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Jolene’s May Round-Up

May 29, 2008

How to be Bad (E Lockhart, Sarah Mlynowski, Lauren Myracle)

Written by three very talented young adult authors, How to be Bad is told through the perspective of three very different characters. Vicky is the resident “badass” of the group, Mel is the new girl in town who avoids being stereotyped by hiding her family’s wealth, and Jesse is a good christian girl who wants everyone to practice what she preaches. The three girls go on a road trip to visit Vicky’s estranged boyfriend in Miami.  Along the way they find out about each other and learn a lot about their friendship. Overall a great fun chick lit read, especially for summer! Also for more info on the book refer to Lockhart’s interview on this blog.

The Secret Rites of Social Butterflies (Lizabeth Zindel)

Like Girl of the Moment  Zindel once again focuses on the young elite of New York City.  After her parents divorce Maggie moves from Jersey to Manhattan to attend the all girls posh Berkley Prep.  At first Maggie is snubbed by the other girls due to her newbie status.  However, after sneaking into the popular clique’s party she is invited to join the most powerful secret society in school, The Revelers. The secret group is led by Victoria the most popular and wealthiest girl in school.  The main goal of The Revelers is to collect their classmates secrets and record them on a wall located in Victoria’s secret room. In the beginning Maggie is happy to be a part of the popular clique and is dazzled by The Revelers wealth and sophistication.  However, after Victoria forces her to perform a task that she feels is unethical Maggie begins to have second thoughts.  A great page turner and it reminded me of a smarter version of Mean Girls.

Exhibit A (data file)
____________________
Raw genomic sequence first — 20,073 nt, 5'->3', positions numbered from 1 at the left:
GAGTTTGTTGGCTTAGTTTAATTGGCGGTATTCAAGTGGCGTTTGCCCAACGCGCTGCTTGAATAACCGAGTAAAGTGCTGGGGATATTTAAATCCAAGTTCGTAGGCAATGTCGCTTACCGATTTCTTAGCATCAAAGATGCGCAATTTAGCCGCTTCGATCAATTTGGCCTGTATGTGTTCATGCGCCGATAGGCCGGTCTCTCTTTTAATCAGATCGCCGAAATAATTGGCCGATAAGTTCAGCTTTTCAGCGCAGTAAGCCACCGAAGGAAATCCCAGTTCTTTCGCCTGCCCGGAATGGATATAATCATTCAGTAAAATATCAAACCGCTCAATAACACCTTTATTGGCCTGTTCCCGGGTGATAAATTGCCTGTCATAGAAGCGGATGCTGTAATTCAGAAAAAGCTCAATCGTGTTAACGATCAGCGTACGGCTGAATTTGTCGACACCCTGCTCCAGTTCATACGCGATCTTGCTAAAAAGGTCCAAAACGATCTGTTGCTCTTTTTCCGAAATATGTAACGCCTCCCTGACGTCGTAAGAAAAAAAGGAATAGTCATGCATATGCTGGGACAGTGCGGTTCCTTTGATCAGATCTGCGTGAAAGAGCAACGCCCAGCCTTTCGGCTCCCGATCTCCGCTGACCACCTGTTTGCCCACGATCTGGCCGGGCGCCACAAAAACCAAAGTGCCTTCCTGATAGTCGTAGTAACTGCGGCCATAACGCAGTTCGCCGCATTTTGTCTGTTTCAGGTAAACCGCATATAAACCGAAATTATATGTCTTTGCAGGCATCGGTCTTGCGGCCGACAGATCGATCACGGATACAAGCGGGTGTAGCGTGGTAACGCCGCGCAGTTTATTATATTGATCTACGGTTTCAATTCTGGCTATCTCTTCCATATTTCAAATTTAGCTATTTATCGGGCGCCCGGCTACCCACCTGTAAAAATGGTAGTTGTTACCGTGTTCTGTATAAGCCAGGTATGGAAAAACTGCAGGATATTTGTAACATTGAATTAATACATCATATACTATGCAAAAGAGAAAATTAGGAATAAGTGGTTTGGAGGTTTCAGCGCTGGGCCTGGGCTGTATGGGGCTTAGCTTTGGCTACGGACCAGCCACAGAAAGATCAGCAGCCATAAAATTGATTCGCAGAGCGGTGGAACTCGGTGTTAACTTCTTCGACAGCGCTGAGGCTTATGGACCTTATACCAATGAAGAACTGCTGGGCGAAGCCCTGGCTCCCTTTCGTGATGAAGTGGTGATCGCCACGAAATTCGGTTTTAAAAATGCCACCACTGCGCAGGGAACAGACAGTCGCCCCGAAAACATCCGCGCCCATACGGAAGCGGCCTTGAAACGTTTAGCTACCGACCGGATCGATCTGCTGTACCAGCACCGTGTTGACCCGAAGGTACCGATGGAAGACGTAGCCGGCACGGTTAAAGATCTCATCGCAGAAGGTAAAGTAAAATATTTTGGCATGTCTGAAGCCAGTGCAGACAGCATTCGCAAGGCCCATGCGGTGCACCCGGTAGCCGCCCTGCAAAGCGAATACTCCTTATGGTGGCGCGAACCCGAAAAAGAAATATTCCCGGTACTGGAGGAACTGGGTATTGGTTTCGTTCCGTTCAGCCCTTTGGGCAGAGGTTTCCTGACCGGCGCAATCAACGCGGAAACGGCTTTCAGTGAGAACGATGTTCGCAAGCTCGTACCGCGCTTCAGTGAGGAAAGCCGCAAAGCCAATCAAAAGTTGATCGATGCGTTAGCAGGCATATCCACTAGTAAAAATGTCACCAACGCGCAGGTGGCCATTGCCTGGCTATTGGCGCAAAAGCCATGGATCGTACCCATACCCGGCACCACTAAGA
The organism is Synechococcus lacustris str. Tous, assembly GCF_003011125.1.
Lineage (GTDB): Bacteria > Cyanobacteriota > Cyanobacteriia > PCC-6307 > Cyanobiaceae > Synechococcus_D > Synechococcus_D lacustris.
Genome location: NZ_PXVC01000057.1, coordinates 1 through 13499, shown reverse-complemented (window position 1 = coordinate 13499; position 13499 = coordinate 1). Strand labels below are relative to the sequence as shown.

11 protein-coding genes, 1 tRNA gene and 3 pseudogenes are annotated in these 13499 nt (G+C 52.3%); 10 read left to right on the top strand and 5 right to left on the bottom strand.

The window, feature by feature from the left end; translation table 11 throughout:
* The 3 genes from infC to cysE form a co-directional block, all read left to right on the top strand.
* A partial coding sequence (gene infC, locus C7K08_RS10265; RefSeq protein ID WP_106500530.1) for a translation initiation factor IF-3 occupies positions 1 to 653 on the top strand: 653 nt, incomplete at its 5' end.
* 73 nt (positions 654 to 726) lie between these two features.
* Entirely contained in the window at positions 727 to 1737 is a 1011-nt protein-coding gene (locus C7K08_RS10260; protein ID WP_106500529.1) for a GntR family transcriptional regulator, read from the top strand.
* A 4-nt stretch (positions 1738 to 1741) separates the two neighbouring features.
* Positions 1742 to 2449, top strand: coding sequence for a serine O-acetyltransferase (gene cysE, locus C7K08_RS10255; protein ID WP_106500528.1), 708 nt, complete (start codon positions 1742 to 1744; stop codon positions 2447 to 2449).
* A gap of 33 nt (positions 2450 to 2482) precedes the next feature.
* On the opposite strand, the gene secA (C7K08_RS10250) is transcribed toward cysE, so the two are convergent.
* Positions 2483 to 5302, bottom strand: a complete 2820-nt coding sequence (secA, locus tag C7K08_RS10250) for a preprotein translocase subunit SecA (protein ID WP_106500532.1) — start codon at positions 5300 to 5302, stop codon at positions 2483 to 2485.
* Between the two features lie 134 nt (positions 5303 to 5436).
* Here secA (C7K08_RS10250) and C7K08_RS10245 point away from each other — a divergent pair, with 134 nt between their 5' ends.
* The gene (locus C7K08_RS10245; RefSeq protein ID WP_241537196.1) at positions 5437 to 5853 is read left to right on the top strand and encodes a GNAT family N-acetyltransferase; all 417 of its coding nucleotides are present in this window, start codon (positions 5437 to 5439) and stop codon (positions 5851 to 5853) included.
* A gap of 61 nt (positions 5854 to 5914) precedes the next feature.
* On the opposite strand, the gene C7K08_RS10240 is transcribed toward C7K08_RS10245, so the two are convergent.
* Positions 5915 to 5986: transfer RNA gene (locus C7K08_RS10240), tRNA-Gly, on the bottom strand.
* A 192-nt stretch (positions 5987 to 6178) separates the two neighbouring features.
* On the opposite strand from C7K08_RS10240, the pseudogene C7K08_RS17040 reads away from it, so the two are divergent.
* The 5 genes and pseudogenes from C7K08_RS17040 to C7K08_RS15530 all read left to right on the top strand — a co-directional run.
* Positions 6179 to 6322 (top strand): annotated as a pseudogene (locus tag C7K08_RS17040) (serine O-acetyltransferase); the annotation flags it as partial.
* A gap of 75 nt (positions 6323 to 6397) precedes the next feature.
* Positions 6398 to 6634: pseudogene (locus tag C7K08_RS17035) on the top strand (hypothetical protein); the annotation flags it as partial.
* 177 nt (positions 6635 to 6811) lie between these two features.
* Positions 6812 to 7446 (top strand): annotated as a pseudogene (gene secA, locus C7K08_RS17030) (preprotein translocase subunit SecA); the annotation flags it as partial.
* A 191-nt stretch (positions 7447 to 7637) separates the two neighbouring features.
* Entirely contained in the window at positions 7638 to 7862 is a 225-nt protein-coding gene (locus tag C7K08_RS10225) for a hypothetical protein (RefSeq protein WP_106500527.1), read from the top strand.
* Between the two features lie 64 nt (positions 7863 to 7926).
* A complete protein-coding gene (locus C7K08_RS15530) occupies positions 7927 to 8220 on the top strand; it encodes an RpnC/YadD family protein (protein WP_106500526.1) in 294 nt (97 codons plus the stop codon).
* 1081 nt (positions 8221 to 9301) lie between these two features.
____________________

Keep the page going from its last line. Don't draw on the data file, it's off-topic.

Gods of Manhatten (Scott Mebus)

Thirteen year old Rory Hennessy’s world changes once his eyes are opened to a secret world called Mannahatta, which is a spiritual world of Manhattan.  The city is made up of dead legends turned into gods, warrior roaches and their sidekick rats, and ancient Indians.  Rory must save the ancient Indians in order to save modern Manhattan.  At first glance, the premise for this book might sound exciting but it’s really not.  I found the endless historical references tedious and uninteresting and it felt like filler to make the story more exciting.   In addition, the gods who were former legends did not reflect the historical diversity of New York’s rich cultural history. Where was the Asian god of Chinatown or the Falafal god of hummus?  Fuse #8  does a better job on tallying up the ethnic count in this book.

 Truancy(Isamu Fukui)

Fifteen year old Tack is trying to survive in a world where the education board rules the city with an iron fist.  In this alternate world students live in a prison like society where children should be seen and not heard.   In the past when a student strayed from the educational system they were just given a slap on the hand. However, lately the board has begun to pass out death warrants to unruly students.  In addition,  a group of defected students called the Truancy are trying to take down the tyrannical government through terroistic violence.  Tack finds himself caught in the middle of it all after he joins the Truancyto avenge a family member’s demise.  It is in the hive of the Truancy where he meets Zyid the enigmatic leader of the group and the person who killed his family member. It’s hard to believe that Fukui was just fifteen years old when he wrote this book. The narrative in this book flows smoothly and Fukui is able to set up a world that is a commentary on society and what we could become if we let violence and a militaristic government take over.  I would describe this book as a cross between Westerfield’s Uglies and Battle Royale.

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